Exposure of cultured pituitary corticotrophs (AtT20-D16v, D16 cells) to phorbol esters causes a rapid increase in ACTH secretion which is followed by a refractory period (t 1/2 = 0.85 h). Desensitization appears to be due to uncoupling of PDBu receptor occupancy from activation of PKC and phosphorylation of substrates important for secretion. We will compare the biochemical properties of PDBu receptors and PKC from cytosols and membranes of control and desensitized cultures with respect to Ca2+ and phospholipid requirements, activation by PDBu, substrate specificity, phosphorylation state, subcellular localization by immunocytochemical techniques, and PKC isozyme content to determine if changes in PKC or isozyme composition may accompany desensitization. Our studies are greatly facilitated due to our success in producing PKC type-specific monoclonal and polyclonal antibodies. We will also determine if desensitization is associated with changes in levels of 2 inhibitory substances we have identified in these cells, loss of PKC substrates, or increased phosphatase activity for PKC substrates. Other agents, including Li+, Ca 2+, and glucocorticoids also cause desensitization to PDBu-directed ACTH secretion. The effects of these agents on the parameters listed above will be assessed to determine if they work through common or independent pathways. Prolonged treatment of D16 cells with PDBu causes loss of cellular PDBu receptors. This down-modulation also contributes to attenuation of PDBu- directed responses, but is clearly distinct from desensitization. We will determine whether down-modulation is associated with increased proteolysis of PKC, and whether this is PKC type-specific. We will characterize the biochemical and immunochemical properties of the PKC and PDBu binding activities remaining in down-modulated cultures to determine if they represent a specific portion of the total PDBu receptor population. The significance of these studies is due to the importance of PKC in regulation of cell growth and differentiated functions, as well as its role in tumorigenesis. Biochemical pathways associated with attenuation of PDBu-directed responses are likely to also play a role in limiting responses to hormones and growth factors whose mechanism of action involves PKC. Further understanding of biochemical pathways associated with limiting phorbol ester-directed responses may lead to pharmacological approaches for interfering with PKC activity.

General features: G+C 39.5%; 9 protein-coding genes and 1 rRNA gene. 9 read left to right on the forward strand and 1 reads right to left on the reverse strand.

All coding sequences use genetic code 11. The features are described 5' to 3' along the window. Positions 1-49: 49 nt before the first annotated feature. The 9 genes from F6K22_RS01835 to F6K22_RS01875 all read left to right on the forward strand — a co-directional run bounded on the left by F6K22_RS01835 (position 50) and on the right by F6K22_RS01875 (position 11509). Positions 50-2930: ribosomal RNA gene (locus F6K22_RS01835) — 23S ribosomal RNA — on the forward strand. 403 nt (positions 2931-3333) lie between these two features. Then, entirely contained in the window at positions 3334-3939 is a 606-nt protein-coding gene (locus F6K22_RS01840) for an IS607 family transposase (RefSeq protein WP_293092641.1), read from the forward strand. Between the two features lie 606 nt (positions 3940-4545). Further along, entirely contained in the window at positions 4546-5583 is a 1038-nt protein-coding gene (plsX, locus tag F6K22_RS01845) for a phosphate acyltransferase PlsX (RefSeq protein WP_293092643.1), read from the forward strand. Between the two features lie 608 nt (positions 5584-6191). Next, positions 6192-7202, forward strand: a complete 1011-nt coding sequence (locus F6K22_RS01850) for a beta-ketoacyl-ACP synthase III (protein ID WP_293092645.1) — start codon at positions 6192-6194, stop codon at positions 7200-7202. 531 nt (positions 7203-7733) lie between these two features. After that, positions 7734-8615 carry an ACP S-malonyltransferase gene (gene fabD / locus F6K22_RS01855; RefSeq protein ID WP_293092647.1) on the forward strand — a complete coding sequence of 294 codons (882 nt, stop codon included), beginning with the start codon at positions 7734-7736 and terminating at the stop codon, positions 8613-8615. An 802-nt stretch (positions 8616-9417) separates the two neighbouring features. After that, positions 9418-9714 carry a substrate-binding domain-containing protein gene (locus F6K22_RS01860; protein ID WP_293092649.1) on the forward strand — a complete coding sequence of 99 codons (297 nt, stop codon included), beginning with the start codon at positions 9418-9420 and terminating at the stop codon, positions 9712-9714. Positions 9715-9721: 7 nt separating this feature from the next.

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Adirondack Biomedical Research Institute
Lake Placid
United States
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